Monday, June 20, 2005


Hint: It's the moderation, stupid!

(That's "stupid" as in "President George W. Bush," just in case you weren't sure.)
War Rooms (and Chests) Ready for a Supreme Court Vacancy

Like hostile nations on the edge of apocalypse, Washington's political right and left are on code red over a Supreme Court vacancy that does not yet exist.

Conservative groups held a briefing last week at the National Press Club and promised to spend more than $20 million promoting whomever President Bush nominates to replace Chief Justice William H. Rehnquist, should the ailing chief justice retire at the end of the court's term in June, as many expect. The liberal group People for the American Way countered with the threat of its 45-computer war room on M Street and a coalition of 70 other groups to fight back.

Caught in the middle was the White House, which had its own war plan but would not say so publicly for fear of looking ghoulish. After all, the intentions of the 80-year-old chief justice, who has undergone radiation and chemotherapy treatments for thyroid cancer, remain mysterious.


The atmosphere surrounding Supreme Court nominations has changed sharply since the day that William O. Douglas, nominated to the court in 1939, became impatient waiting outside the closed door of the Senate Judiciary Committee room and sent in a message asking if the panel had questions for him. It did not, and he was speedily confirmed.

Although nomination fights are not unusual - the Senate rejected more than a quarter of all Supreme Court nominees in the 19th century - it was not until the spectacles of the failed nomination of Robert H. Bork in 1987 and the Clarence Thomas-Anita Hill hearings in 1991 that they became all-out, multimillion-dollar campaigns. Both sides agree on one thing: the court has increasingly become the battleground for the nation's most polarizing issues, like abortion, affirmative action and gay rights.


Liberal groups say they are particularly edgy this time around because Mr. Bush has said that he admires Justices Thomas and Antonin Scalia, two of the court's most ardent conservatives. They also say that the biggest fight will not be over a Rehnquist retirement, when the conservative chief justice is likely to be replaced with another conservative, but at the departure of one of the court's liberal members, like John Paul Stevens, or of one its swing voters, like Sandra Day O'Connor.
I got a hint for you, Spanky: Appoint a moderate! Consult with everyone first and then name someone everyone can support! Democrats will understand that a conservative President and a conservative Senate will nominate and confirm only a conservative Justice - but conservative does not have to mean radical reactionary right wing nut!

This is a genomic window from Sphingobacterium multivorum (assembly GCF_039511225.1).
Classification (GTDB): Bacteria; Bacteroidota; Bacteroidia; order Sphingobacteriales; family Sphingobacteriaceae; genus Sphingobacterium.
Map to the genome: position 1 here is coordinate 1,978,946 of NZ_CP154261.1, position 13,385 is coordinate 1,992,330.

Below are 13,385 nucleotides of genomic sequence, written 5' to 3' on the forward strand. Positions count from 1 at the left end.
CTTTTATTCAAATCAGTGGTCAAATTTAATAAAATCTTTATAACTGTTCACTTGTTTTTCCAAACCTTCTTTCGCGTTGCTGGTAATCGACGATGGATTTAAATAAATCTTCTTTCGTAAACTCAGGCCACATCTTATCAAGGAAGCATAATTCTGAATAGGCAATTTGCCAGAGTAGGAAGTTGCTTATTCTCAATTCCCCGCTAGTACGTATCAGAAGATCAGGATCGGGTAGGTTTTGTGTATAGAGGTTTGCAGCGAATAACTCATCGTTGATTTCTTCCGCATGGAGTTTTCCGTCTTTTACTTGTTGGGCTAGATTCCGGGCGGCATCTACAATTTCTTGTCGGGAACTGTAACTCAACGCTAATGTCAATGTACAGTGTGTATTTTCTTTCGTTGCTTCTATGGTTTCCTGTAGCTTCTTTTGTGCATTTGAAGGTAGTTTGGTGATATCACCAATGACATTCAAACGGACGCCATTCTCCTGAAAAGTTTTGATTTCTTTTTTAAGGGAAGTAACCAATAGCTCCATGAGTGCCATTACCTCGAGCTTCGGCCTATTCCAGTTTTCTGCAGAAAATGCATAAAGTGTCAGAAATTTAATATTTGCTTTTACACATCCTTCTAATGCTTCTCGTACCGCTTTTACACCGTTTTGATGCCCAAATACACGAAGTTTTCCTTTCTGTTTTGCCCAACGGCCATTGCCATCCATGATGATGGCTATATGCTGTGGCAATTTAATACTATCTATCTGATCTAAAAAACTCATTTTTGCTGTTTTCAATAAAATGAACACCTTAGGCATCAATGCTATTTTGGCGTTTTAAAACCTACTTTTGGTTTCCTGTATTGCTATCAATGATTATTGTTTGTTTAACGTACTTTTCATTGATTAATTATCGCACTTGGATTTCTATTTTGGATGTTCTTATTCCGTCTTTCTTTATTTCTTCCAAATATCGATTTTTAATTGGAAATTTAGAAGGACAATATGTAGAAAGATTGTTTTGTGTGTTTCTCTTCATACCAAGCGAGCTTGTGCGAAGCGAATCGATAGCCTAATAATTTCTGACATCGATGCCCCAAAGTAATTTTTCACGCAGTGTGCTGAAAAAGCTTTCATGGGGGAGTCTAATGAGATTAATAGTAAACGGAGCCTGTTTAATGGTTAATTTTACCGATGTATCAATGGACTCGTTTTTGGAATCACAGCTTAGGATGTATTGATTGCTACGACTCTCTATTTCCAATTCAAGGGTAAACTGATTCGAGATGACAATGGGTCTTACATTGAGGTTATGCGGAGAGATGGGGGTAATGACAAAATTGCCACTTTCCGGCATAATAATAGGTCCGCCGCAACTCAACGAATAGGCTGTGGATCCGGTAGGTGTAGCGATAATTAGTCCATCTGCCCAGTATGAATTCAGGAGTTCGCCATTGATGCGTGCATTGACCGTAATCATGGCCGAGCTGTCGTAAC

I realize this means Bush will have to defy James Dobson and Gary Bauer - for once in his rancid presidency - but it would also mean he could actually get his nominee confirmed quickly and without the fight everyone is gearing up for.

But that, of course, assumes that getting a nominee confirmed quickly is what Bush wants. And, of course, it isn't. The fight is what he and his rabid followers want. It energizes them and permits the group that controls the White House, Congress, and most of the media to whimper and feel sorry for itself and delude itself that they are the poor oppressed victims. In a narrow sense, it's shrewd of Bush to operate this way. In a long-term, truly patriotic sense, however, it is monumentally despicable of him. It further polarizes a polity that is already far too divided. He is the president of the entire country, not merely the tiny portion of the most vicious right-wing Republicans who support him as if he were a God-King and not merely another elected official. It is time for him to act as the president of the entire country and govern accordingly

Did Bill Clinton seek to drive the appointment process as far to the left as he could? No, he did not. He nominated highly qualified jurists who sailed through the Senate (Ginsburg was confirmed 96-3 only 6 weeks after being nominated; Breyer was confirmed 87-9, 12 weeks after being nominated). Right wingers may froth at the mouth as much as they like about Ginsburg and Breyer, but those vote figures speak for themselves.

George Bush can't even dream about getting such lopsided majorities for his favored court nominations - and the sad thing, the horrible thing is, he doesn't want such lopsided majorities. He wants controversy, he wants Democratic opposition that he and his fundraisers can distort to their red-meat-seeking red state dupes as "Democratic obstructionism." Shrewd but stupid.

And, what's worse, the press is even stupider because it trembles fearfully and truckles under in obeisance rather than use its eyes and its ears and its brains and label this schismatic president for what he is - a willing captive of the most extremist right wing that has ever existed in this country.

There are plenty of conservative jurists out there who the Senate would eagerly, gratefully confirm for a spot on the Supreme Court if George W. Bush would only do the right thing - for one of the few times in his life - and nominate one of them. Democrats would fall over themselves to vote for the modern equivalent of an Anthony Kennedy. But will Bush stiff his barking dog followers, will he rise above the constipated meanness of Limbaugh or the imperious self-idolatry of Dobson and name someone merely because the person is qualified and not because he is a potential spark for another endlessly nasty fight?

As Yoda says, Your breath, do not hold.
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